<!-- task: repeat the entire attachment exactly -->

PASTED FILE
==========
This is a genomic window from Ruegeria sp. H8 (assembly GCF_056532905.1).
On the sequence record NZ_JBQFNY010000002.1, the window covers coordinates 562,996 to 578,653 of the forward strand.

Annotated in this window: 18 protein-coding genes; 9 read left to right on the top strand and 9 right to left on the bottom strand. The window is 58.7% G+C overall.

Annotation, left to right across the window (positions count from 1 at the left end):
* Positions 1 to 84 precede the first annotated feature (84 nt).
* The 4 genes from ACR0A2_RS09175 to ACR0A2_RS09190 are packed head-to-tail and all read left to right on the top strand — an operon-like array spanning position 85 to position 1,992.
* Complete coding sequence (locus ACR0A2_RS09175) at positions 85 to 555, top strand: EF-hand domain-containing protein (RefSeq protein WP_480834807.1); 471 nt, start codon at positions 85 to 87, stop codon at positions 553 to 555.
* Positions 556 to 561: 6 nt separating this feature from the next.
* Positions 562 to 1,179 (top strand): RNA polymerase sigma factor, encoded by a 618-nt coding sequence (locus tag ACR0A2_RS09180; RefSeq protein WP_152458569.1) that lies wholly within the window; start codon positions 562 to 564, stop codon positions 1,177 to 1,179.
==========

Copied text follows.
This is a genomic window from Ruegeria sp. H8 (assembly GCF_056532905.1).
On the sequence record NZ_JBQFNY010000002.1, the window covers coordinates 562,996 to 578,653 of the forward strand.

Annotated in this window: 18 protein-coding genes; 9 read left to right on the top strand and 9 right to left on the bottom strand. The window is 58.7% G+C overall.

Annotation, left to right across the window (positions count from 1 at the left end):
* Positions 1 to 84 precede the first annotated feature (84 nt).
* The 4 genes from ACR0A2_RS09175 to ACR0A2_RS09190 are packed head-to-tail and all read left to right on the top strand — an operon-like array spanning position 85 to position 1,992.
* Complete coding sequence (locus ACR0A2_RS09175) at positions 85 to 555, top strand: EF-hand domain-containing protein (RefSeq protein WP_480834807.1); 471 nt, start codon at positions 85 to 87, stop codon at positions 553 to 555.
* Positions 556 to 561: 6 nt separating this feature from the next.
* Positions 562 to 1,179 (top strand): RNA polymerase sigma factor, encoded by a 618-nt coding sequence (locus tag ACR0A2_RS09180; RefSeq protein WP_152458569.1) that lies wholly within the window; start codon positions 562 to 564, stop codon positions 1,177 to 1,179.